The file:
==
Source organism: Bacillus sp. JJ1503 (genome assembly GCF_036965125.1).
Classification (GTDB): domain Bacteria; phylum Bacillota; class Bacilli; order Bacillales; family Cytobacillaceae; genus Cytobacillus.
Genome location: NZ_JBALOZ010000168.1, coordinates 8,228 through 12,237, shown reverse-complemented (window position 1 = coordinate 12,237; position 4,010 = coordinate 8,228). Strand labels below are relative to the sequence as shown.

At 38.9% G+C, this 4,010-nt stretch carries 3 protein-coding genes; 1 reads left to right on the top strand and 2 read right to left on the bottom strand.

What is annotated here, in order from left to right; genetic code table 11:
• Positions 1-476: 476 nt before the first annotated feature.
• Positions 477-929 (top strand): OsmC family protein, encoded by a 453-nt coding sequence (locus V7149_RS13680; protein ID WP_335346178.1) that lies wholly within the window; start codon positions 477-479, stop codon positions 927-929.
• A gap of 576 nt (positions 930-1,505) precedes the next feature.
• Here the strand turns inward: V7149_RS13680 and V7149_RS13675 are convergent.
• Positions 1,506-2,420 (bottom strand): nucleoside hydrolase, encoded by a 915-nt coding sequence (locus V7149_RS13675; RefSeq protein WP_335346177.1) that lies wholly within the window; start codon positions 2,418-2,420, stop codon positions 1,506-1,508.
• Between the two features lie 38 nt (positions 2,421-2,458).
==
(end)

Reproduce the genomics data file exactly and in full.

Source organism: Bacillus sp. JJ1503 (genome assembly GCF_036965125.1).
Classification (GTDB): domain Bacteria; phylum Bacillota; class Bacilli; order Bacillales; family Cytobacillaceae; genus Cytobacillus.
Genome location: NZ_JBALOZ010000168.1, coordinates 8,228 through 12,237, shown reverse-complemented (window position 1 = coordinate 12,237; position 4,010 = coordinate 8,228). Strand labels below are relative to the sequence as shown.

At 38.9% G+C, this 4,010-nt stretch carries 3 protein-coding genes; 1 reads left to right on the top strand and 2 read right to left on the bottom strand.

What is annotated here, in order from left to right; genetic code table 11:
• Positions 1-476: 476 nt before the first annotated feature.
• Positions 477-929 (top strand): OsmC family protein, encoded by a 453-nt coding sequence (locus V7149_RS13680; protein ID WP_335346178.1) that lies wholly within the window; start codon positions 477-479, stop codon positions 927-929.
• A gap of 576 nt (positions 930-1,505) precedes the next feature.
• Here the strand turns inward: V7149_RS13680 and V7149_RS13675 are convergent.
• Positions 1,506-2,420 (bottom strand): nucleoside hydrolase, encoded by a 915-nt coding sequence (locus V7149_RS13675; RefSeq protein WP_335346177.1) that lies wholly within the window; start codon positions 2,418-2,420, stop codon positions 1,506-1,508.
• Between the two features lie 38 nt (positions 2,421-2,458).